People often joke about teenagers, complaining that they are moody, unreasonable and angst ridden. Most teenagers, despite occasional outbursts and strops, can laugh along. However, for some, the teenage years can be very difficult and, in reality, nothing to laugh about.

Between the ages of 13 and 19, young people are undergoing many changes. It is widely known that these years can be stressful as teens begin to desire independence. It comes as no surprise to parents when they start to face frequent arguments or debates about how late their son or daughter can stay out, what activities are acceptable for someone of their age, and what time is acceptable to wake up in the morning. Emotional outbursts over first relationships, bad hair-cuts, and not being allowed to go to that party that all their friends are going to, are common. These things are all quite normal and can be looked back upon fondly many years later after they have moved out. This is all well and good, but there is potential for problems to arise during teenage years. If overlooked or dismissed as being ‘normal teenaged behaviour’, these problems can be very harmful.

Challenges Faced by Teens

Teenagers face many challenges and issues today. For example, achievement in school, peer pressure, drinking and drugs, problems at home, underage and unprotected sex, underage pregnancy, gangs, bullying, violence, online bullying, cyber-sex, difficulty getting jobs, and being socially accepted. These issues can lead teenagers to develop serious mental health problems. Various pressures about conforming, or pressures to achieve in exams can lead to anxiety issues. Verbal and physical abuse might cause low self-esteem and a lack of confidence. Feelings of hopelessness can arise if the young person feels out of control of their future. These issues can all be very harmful and cause severe problems like depression. Several recent high profile cases in the media have told of teenagers who are bullied either in person or online and have committed suicide as a result. This is quite rare, but, as we can see from media reports, it does happen. If you are concerned that your son or daughter is experiencing unusually complex problems during their teenage years, it is time to find help for them. Equally, if you are a teenager and feel overwhelmed by certain issues in your life, it is very important to speak to someone about them.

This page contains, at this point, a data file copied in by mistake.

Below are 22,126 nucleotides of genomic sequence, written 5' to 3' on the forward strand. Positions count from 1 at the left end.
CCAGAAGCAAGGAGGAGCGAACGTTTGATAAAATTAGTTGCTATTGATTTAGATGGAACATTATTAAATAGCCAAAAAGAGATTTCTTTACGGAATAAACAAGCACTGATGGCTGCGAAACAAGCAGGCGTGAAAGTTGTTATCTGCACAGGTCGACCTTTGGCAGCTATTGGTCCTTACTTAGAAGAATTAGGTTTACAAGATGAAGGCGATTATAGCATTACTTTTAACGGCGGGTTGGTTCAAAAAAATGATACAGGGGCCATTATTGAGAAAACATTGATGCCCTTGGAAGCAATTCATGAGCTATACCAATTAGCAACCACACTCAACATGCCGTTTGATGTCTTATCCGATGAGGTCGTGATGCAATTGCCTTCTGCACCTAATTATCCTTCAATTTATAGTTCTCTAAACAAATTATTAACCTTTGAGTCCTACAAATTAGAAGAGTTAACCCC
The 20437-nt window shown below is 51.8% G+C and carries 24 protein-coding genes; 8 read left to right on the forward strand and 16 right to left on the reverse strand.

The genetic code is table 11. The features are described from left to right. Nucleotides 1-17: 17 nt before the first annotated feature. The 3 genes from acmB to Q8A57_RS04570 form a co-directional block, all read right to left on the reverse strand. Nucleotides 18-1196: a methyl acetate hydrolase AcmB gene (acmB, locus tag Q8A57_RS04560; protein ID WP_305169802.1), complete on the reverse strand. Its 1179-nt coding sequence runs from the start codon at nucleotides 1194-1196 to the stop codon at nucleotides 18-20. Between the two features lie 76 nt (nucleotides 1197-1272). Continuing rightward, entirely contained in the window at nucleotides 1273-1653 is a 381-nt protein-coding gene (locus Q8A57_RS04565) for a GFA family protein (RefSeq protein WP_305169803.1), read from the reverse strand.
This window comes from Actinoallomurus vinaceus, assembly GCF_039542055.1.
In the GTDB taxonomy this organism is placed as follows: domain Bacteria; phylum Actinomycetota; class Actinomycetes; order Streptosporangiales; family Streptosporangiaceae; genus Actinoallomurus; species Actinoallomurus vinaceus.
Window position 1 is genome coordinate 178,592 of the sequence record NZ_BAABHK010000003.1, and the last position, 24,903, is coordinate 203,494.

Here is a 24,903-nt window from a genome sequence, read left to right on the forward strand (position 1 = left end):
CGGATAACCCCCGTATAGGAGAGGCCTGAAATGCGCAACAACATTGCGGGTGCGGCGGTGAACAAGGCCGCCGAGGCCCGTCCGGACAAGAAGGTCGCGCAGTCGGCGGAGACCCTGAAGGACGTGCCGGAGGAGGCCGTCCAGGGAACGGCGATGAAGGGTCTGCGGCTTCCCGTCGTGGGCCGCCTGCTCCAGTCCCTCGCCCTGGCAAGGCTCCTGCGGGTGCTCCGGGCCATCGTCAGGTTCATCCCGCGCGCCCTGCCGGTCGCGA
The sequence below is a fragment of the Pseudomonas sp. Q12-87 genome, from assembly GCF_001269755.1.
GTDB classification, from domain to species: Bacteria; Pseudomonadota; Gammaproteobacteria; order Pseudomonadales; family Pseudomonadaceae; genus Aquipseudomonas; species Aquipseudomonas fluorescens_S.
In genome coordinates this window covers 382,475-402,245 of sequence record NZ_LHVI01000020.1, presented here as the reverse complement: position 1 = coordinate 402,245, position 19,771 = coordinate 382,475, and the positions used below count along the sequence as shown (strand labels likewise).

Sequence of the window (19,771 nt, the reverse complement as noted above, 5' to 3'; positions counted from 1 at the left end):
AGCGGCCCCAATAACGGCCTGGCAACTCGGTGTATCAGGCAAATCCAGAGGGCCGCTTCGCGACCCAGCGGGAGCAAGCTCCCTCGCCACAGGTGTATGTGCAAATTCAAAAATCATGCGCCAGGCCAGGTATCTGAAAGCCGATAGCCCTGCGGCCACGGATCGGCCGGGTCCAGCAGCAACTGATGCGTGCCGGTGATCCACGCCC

Teens and External Relationships

The ways in which teenagers handle their external relationships really depends on the specific problems they are facing. We will explore several possible outcomes. Firstly, if the teenager is experiencing a difficult home-life it is likely that they could start spending more time with their friends, in order to avoid being at home. This might help in the short term, but can lead to further arguments between the teen and their family, damaging relationships. However, if the teenager is experiencing problems at school or among peers such as bullying, they are likely to spend a lot of time in the house but withdraw socially. Teens may feel unable to share or talk about what is happening to them and may act short tempered and irritable. This can affect friendships and familial relationships negatively. The same often goes for online bullying, causing teens to appear preoccupied and distracted. Of course, if teenagers are suffering from anxiety or depression it will also have a significant impact on their external relationships. Parents may not understand that there are other factors in play, and just assume that their child is a very stroppy teenager. This is a concern because parents can grow frustrated and angry at the teen, causing further stress. Teenagers may not fully understand what is happening themselves. Therefore, it is important to seek help to find out if more serious issues are developing.

How Therapy Can Help

Initially, therapy and counseling can help to assess whether a teenager has a more serious psychological health problem. This is crucial for helping in the understanding of emotions and actions. Once this has been established, therapy can provide an impartial and confidential place to share thoughts and feelings. If you are a parent and believe your child needs help, talk to them about the issue, and encourage them to speak to a professional. If you are a teenager and believe you might be developing a mental health problem it is very important to recognise the need to talk to someone. However minor your issue may be, if you are experiencing stress, anxieties, or feeling low, you may need support. Otherwise, problems will grow worse and relationships can be harmed. Do not feel embarrassed or ashamed if you need help; we all do at certain times in our lives. You may need just a few sessions to start feeling better, or you might need longer term support. Either way, if you are talking to a therapist or counselor you are one step closer recovery.

Help Us Improve This Article

Did you find an inaccuracy? We work hard to provide accurate and scientifically reliable information. If you have found an error of any kind, please let us know by sending an email to contact@theravive.com, please reference the article title and the issue you found.

Share Therapedia With Others